Inception Re-cast: Five Actors Who Would Make A Better Cobb
It’s an All-Purpose facial expression that when executed properly can suggest to the viewer the kind of character depth that can only be earned through intense emotional suffering. He’s been at this for years, as is evidenced by the deeply lined crease between his eyes, but if you go back far enough (say in Titanic or Romeo + Juliet, back when his forehead was smooth) you can see him cultivating this face, perfecting the smoldering, squishy-faced squint that will henceforth convey every complex emotion in the human experience.
As much fun as it would be for me to show more pictures of Mr. DiCaprio emoting as only he can (and I found a TON of them), why not take a turn in a more positive, less squinty direction and discuss five actors whom I feel would have been better suited for the role, shall we?
- Mark Ruffalo – I know what you’re thinking and you are right – but we don’t talk about Just Like Heaven or In the Cut. (Am I perfect? Are you? We all do things we aren’t proud of sometimes). He is very pretty and that sure doesn’t hurt things, but he has also shown in previous roles that he is capable of playing an emotionally complex character with authenticity and depth. His turn in My Life Without Me comes to mind as a good example of playing someone who has been tortured emotionally and he can play soulful, affably unreliable types like nobody’s business. Also! He co-starred with Leo in Shutter Island, so he knows first-hand which faces to avoid making.
- Guy Pearce – Mr. Pearce has worked with Mr. Nolan before (in Memento, which I loved) so there is an established relationship there. He has proven to be a very subtle, low-key performer which I think would translate quite well in the role of Cobb. His body of work is diverse and strong, he has a mutable, transformative quality that I think would have been really interesting in a movie that is so conceptually nimble. And his cheekbones will cut you.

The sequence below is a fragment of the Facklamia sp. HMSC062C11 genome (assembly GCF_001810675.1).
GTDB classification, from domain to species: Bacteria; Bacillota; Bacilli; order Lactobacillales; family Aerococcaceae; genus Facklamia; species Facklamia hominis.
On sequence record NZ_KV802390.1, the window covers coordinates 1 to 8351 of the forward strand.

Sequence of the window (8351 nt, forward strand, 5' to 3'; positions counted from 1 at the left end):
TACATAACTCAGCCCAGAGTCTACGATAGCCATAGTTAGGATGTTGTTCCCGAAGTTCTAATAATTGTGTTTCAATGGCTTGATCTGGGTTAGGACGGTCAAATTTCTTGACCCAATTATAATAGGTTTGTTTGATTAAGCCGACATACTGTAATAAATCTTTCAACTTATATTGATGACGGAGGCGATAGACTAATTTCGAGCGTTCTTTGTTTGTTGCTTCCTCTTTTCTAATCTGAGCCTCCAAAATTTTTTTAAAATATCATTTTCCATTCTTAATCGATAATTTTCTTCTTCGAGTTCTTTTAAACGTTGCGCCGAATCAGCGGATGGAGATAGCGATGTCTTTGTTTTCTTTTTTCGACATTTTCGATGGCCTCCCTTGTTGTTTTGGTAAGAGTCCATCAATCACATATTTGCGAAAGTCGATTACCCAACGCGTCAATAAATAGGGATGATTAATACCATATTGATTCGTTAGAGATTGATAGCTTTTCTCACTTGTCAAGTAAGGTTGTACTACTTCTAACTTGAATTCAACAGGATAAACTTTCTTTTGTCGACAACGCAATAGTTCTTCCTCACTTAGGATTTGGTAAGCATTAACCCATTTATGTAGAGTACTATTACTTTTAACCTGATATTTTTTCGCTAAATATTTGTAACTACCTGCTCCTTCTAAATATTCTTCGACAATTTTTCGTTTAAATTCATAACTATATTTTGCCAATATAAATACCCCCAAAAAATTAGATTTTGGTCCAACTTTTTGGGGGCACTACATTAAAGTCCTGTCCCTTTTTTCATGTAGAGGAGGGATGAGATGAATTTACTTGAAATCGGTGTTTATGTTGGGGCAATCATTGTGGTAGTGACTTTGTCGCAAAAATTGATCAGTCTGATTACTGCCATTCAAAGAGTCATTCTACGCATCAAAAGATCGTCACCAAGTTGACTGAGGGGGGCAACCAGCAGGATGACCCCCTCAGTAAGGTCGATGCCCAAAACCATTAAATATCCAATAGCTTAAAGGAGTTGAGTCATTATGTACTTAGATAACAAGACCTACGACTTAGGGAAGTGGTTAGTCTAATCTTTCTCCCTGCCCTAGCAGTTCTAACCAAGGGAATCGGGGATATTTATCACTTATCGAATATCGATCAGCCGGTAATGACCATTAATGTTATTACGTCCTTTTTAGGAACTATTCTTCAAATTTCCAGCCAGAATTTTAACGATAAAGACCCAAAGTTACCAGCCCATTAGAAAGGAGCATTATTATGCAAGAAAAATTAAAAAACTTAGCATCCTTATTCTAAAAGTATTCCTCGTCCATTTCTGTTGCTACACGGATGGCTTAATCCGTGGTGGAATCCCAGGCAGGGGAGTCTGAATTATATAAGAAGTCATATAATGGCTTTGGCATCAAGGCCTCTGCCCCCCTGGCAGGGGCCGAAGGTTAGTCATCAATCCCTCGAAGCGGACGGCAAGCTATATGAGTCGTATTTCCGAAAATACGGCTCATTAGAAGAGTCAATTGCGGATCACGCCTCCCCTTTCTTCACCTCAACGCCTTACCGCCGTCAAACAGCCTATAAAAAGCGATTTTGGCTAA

- Chiwetel Ejiofor – He melted my face as Okwe in Dirty Pretty Things, it was the first film I ever saw him in and his performance was so elegant. On the surface, his character shares similarities with Cobb - Okwe is wrongly accused of killing his wife; is desperate to return to his daughter; and is a skilled professional (doctor) who is working an alternate job (cab driver) to facilitate this reunion. In DPT, each reveal about his character was so compelling and engaging, I just know Mr. Ejiofor could have spanked DiCaprio’s Cobb and put him to bed without supper.
- Cillian Murphy – So, Cillian here played Robert Fischer, Jr. in Inception (and also appeared in Nolan’s Batman Begins – established relationship!) and he was good, but I can’t help but wonder if he could have made a better Cobb. In 28 Days Later he convincingly played a man who was coping with loss, a massive change of environment (i.e. zombie/Rage apocalypse), an altered reality and a yearning for family – all of which are relavent themes in Inception. With his range and unique body of work (not to mention his ability to yield more than one facial expression), I think that he would have been a more interesting and complex choice than Leo.
- Jake Weber – Mr. Weber is my Wild Card choice. You may not recognize him, but he left a memorable impression on me in Zack Snyder’s remake, Dawn of the Dead. Sure, DotD wasn’t all that great a film (though the first 15 minutes were some of the most thrilling and tense I have ever seen, BELIEVE) but Weber’s performance elevated the film whenever he was on-screen. As Michael, he took on a leadership role among a group of survivors that had only just met – he conveyed intelligence, authority and gained trust among the group quickly, as was necessary. He was so convincing, I would have listened to him and trusted him (something I didn’t feel at all with Leonardo DiCaprio’s Cobb – which is worth noting. If I get dream-shivved in the stomach by a projection of your dead ex-wife, you are going to have to do some fancy shit to convince me to work for you - giving me The Squint just isn’t going to cut it) and when you learn that Michael had a family that didn’t survive him, the reveal has a poignant emotional resonance that was very unexpected – that kind of underplayed subtlety would have been so welcome in Inception. And nary a Brooding Squint in sight.